PUNA (HawaiiNewsNow) - Jeff O’Neill is someone you might call a doer.
Pushing 68 years old, he cleared a lot he owns in Black Sands and built the frame of his home — all on his own.
But six months ago, construction came to a halt.
“The east rift zone is right behind us,” said O’Neill.
“Civil defense said voluntary evacuation, if you don’t leave now you’ll only have 10 minutes when we tell you to get the heck out. With my son in a wheelchair that wasn’t feasible, so we left.”
O’Neill’s never been accustomed to accepting a hand-out but when social workers at the evacuee shelter heard his story, help showed up anyway. On Wednesday, a volunteer crew reviewed the blueprints and got to work.
O’Neill’s home is one of about 60 projects that volunteers with Habitat for Humanity are currently working on in an effort to get people out of temporary housing and back into their homes.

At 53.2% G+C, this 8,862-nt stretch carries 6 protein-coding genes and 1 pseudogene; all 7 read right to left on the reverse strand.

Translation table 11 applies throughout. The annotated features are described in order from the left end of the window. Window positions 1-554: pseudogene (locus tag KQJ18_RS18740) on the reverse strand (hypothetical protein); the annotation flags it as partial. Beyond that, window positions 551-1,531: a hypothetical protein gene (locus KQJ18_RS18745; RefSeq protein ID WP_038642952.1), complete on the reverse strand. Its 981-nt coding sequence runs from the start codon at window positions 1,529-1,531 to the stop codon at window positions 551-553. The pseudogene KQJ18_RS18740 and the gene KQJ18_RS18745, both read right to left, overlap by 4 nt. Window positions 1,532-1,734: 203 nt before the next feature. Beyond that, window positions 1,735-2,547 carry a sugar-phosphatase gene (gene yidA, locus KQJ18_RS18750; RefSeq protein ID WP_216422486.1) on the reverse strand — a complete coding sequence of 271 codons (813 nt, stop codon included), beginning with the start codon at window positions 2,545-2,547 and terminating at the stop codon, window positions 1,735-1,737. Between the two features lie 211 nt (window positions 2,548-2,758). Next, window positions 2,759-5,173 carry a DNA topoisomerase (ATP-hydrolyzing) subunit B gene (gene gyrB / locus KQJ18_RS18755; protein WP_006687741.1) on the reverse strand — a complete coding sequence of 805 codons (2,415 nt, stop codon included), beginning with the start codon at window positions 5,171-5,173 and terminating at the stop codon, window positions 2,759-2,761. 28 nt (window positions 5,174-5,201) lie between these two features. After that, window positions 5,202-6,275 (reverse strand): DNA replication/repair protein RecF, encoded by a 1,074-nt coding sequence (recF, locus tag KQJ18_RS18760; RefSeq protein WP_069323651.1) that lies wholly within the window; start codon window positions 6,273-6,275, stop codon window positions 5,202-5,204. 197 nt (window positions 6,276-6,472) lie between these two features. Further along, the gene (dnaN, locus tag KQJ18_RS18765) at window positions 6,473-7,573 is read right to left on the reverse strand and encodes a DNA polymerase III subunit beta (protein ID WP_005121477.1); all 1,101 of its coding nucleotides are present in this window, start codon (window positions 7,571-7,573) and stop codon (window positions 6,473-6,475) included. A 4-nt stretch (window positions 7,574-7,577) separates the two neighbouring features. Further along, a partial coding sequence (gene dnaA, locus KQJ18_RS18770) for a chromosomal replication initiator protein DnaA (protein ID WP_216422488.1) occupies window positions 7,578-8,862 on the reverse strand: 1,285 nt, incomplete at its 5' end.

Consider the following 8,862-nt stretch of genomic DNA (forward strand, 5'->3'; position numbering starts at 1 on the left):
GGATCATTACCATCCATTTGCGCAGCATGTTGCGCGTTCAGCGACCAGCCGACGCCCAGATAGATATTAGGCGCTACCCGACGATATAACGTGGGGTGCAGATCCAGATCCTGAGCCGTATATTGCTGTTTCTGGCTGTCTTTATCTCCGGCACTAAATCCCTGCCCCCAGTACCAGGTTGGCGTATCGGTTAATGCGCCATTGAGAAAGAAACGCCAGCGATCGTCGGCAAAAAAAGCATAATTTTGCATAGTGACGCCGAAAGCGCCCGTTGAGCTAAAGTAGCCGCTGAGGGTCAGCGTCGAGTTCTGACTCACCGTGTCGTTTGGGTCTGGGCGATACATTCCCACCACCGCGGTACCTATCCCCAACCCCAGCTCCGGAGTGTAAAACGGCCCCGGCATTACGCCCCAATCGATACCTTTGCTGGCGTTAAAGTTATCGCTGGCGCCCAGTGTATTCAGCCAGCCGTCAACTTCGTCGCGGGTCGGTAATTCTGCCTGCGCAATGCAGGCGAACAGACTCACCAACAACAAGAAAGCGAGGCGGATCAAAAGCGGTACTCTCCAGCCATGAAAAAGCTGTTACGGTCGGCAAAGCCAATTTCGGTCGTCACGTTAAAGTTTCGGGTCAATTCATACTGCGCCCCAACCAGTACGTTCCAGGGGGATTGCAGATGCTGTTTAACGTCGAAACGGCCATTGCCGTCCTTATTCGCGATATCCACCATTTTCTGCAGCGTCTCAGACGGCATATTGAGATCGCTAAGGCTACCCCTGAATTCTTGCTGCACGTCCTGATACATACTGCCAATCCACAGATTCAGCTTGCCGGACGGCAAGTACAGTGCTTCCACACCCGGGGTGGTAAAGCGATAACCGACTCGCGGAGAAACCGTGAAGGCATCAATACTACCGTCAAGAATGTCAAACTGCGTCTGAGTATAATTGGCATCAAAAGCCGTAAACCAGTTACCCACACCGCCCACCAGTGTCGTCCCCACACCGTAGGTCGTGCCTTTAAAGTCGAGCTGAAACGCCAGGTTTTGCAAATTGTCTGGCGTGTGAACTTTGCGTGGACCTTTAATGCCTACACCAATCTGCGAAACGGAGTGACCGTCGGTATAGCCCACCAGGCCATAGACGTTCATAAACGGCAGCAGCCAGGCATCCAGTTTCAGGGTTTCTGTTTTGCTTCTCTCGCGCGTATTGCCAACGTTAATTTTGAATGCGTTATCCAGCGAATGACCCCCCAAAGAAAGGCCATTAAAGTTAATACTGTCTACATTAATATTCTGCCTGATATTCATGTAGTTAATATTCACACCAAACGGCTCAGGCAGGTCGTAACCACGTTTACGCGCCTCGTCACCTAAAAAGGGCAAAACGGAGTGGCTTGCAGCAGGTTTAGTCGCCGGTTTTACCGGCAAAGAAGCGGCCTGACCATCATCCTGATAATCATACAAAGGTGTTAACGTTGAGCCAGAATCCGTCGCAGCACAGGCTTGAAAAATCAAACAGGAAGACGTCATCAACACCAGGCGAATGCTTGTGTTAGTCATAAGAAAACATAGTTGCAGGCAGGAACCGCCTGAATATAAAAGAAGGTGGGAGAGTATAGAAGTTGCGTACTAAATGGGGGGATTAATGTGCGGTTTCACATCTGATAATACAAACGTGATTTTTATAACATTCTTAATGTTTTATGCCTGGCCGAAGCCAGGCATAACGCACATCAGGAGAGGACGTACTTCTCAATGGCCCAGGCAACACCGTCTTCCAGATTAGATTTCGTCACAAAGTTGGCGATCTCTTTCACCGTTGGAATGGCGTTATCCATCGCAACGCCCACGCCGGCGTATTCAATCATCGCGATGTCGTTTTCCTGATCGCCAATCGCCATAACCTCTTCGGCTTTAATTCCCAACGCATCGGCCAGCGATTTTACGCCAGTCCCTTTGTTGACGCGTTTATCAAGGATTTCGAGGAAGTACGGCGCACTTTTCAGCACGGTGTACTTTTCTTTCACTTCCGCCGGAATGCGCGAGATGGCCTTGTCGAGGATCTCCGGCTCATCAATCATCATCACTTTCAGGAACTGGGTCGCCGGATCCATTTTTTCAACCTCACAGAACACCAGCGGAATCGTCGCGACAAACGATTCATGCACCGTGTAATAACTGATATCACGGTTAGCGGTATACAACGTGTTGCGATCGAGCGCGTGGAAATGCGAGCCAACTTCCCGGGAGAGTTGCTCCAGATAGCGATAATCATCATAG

“There are different families in different situations,” said volunteer Sonya Wirtanen. “They’re dealing with electrical issues, plumbing issues. A lot of structural damage.”
There are close to 320 volunteers working in Puna.
But for the more than 700 families who lost their homes, returning to any sense of normalcy is still a long way off.
“The fact that we were in such a housing crisis before the disaster just compounds it,” said Patrick Hurney, executive director for the Habitat for Humanity.
“The long-term recovery will be three to five, maybe even 10 years. I know the Habitat in New Orleans is still building houses from Katrina.”
For O’Neill and his son, this support means their home will be move-in ready by the New Year.
After months of worry and wondering if he’d ever be able to return it’s a new reality that’s just starting to set in.
“I’m grateful,” said O’Neill. “Habitat’s pretty much been a godsend to help me relieve the stress.”